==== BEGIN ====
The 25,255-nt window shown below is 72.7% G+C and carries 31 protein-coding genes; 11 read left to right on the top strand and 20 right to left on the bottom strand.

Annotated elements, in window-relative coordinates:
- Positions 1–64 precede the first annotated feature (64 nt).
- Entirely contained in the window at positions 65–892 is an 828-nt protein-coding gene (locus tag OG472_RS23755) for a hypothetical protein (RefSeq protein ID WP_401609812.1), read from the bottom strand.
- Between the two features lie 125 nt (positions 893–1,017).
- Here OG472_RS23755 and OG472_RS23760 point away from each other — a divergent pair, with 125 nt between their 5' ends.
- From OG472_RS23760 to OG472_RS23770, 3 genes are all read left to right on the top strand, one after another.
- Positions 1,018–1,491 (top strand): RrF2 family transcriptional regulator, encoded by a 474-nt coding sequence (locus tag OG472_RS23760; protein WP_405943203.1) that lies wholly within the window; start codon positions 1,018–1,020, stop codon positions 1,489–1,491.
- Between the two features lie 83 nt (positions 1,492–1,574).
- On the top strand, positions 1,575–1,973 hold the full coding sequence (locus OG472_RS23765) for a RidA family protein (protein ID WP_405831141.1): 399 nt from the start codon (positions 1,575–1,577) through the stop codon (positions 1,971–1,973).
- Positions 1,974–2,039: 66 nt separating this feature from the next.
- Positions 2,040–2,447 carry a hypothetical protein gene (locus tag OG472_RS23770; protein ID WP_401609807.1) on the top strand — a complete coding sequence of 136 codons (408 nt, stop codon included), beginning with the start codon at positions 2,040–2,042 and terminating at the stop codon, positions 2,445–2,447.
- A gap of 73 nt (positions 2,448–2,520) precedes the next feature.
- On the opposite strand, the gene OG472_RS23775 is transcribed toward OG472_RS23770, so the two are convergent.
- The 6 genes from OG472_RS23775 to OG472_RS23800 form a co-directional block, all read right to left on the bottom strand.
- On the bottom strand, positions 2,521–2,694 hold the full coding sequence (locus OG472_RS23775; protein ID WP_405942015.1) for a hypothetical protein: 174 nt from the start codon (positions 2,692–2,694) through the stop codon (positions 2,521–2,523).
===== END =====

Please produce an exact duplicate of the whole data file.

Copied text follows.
The 25,255-nt window shown below is 72.7% G+C and carries 31 protein-coding genes; 11 read left to right on the top strand and 20 right to left on the bottom strand.

Annotated elements, in window-relative coordinates:
- Positions 1–64 precede the first annotated feature (64 nt).
- Entirely contained in the window at positions 65–892 is an 828-nt protein-coding gene (locus tag OG472_RS23755) for a hypothetical protein (RefSeq protein ID WP_401609812.1), read from the bottom strand.
- Between the two features lie 125 nt (positions 893–1,017).
- Here OG472_RS23755 and OG472_RS23760 point away from each other — a divergent pair, with 125 nt between their 5' ends.
- From OG472_RS23760 to OG472_RS23770, 3 genes are all read left to right on the top strand, one after another.
- Positions 1,018–1,491 (top strand): RrF2 family transcriptional regulator, encoded by a 474-nt coding sequence (locus tag OG472_RS23760; protein WP_405943203.1) that lies wholly within the window; start codon positions 1,018–1,020, stop codon positions 1,489–1,491.
- Between the two features lie 83 nt (positions 1,492–1,574).
- On the top strand, positions 1,575–1,973 hold the full coding sequence (locus OG472_RS23765) for a RidA family protein (protein ID WP_405831141.1): 399 nt from the start codon (positions 1,575–1,577) through the stop codon (positions 1,971–1,973).
- Positions 1,974–2,039: 66 nt separating this feature from the next.
- Positions 2,040–2,447 carry a hypothetical protein gene (locus tag OG472_RS23770; protein ID WP_401609807.1) on the top strand — a complete coding sequence of 136 codons (408 nt, stop codon included), beginning with the start codon at positions 2,040–2,042 and terminating at the stop codon, positions 2,445–2,447.
- A gap of 73 nt (positions 2,448–2,520) precedes the next feature.
- On the opposite strand, the gene OG472_RS23775 is transcribed toward OG472_RS23770, so the two are convergent.
- The 6 genes from OG472_RS23775 to OG472_RS23800 form a co-directional block, all read right to left on the bottom strand.
- On the bottom strand, positions 2,521–2,694 hold the full coding sequence (locus OG472_RS23775; protein ID WP_405942015.1) for a hypothetical protein: 174 nt from the start codon (positions 2,692–2,694) through the stop codon (positions 2,521–2,523).